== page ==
Sep 10, 2008

type, the web, and the crystal goblet

"the crystal goblet" by beatrice warde (a short read available here) is a crisp exposition of invisible typography, the idea that the design of the page should be transparent rather than calling attention to itself. content should speak for itself; bad content can infrequently (arguably, never) be saved by good design:
Get attention as you will by your headline, and make any pretty type pictures you like if you are sure that the copy is useless as a means of selling goods; but if you are happy enough to have really good copy to work with, I beg you to remember that thousands of people pay hard-earned money for the privilege of reading quietly set book-pages, and that only your wildest ingenuity can stop people from reading a really interesting text.

Printing demands a humility of mind, for the lack of which many of the fine arts are even now floundering in self-conscious and maudlin experiments. There is nothing simple or dull in achieving the transparent page. Vulgar ostentation is twice as easy as discipline. When you realise that ugly typography never effaces itself; you will be able to capture beauty as the wise men capture happiness by aiming at something else. The 'stunt typographer' learns the fickleness of rich men who hate to read. Not for them are long breaths held over serif and kern, they will not appreciate your splitting of hair-spaces. Nobody (save the other craftsmen) will appreciate half your skill. But you may spend endless years of happy experiment in devising that crystalline goblet which is worthy to hold the vintage of the human mind.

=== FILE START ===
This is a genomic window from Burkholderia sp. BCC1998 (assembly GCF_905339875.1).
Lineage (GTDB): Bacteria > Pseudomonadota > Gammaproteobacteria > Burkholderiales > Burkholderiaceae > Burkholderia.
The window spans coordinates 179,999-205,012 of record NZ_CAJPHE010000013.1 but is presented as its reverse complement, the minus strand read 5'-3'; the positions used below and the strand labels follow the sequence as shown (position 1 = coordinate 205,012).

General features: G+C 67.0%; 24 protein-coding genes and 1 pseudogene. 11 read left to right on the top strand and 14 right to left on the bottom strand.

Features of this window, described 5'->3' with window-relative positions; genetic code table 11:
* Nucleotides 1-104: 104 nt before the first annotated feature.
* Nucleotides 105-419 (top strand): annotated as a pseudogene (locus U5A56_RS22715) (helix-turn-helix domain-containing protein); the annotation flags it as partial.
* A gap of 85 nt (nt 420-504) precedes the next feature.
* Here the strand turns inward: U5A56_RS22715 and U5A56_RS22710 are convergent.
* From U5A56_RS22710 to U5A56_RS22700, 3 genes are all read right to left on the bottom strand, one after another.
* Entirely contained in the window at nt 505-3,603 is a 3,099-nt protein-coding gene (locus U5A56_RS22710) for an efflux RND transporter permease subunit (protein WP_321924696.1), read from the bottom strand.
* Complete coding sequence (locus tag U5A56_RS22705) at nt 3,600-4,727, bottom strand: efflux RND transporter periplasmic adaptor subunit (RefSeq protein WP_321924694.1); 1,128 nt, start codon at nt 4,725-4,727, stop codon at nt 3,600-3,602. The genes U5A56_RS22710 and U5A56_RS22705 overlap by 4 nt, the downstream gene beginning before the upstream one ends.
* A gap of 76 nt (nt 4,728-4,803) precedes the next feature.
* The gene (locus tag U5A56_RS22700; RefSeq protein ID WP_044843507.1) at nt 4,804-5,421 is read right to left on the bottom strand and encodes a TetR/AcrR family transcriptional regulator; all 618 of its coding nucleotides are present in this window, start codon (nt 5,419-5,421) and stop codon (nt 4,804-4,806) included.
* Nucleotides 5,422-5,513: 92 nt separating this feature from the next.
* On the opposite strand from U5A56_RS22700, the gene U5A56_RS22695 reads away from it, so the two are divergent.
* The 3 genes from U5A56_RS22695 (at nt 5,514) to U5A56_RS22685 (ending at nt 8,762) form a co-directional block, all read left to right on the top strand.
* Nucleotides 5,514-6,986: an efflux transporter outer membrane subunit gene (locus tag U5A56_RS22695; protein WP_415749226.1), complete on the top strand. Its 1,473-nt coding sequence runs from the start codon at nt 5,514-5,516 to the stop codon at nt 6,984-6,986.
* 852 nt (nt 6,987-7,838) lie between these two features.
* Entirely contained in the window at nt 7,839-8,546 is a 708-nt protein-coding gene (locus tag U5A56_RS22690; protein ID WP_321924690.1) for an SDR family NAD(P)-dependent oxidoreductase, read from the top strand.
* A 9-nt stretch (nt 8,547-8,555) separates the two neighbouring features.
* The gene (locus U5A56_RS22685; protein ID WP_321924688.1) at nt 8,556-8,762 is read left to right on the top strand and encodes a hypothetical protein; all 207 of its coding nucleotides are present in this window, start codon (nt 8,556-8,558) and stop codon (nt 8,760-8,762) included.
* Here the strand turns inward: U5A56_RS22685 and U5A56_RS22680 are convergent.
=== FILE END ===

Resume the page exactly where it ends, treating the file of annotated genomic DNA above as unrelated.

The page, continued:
the same can be said of the web -- good content and good design that enables good content to be parsed easily are paramount. flash-heavy, content-poor sites may launch with a big splash, but are generally assured of rapid anonymity. the same principle also applies to all sorts of domains in which craft is applied to raw materials of varying quality: food, furniture, education, etc.

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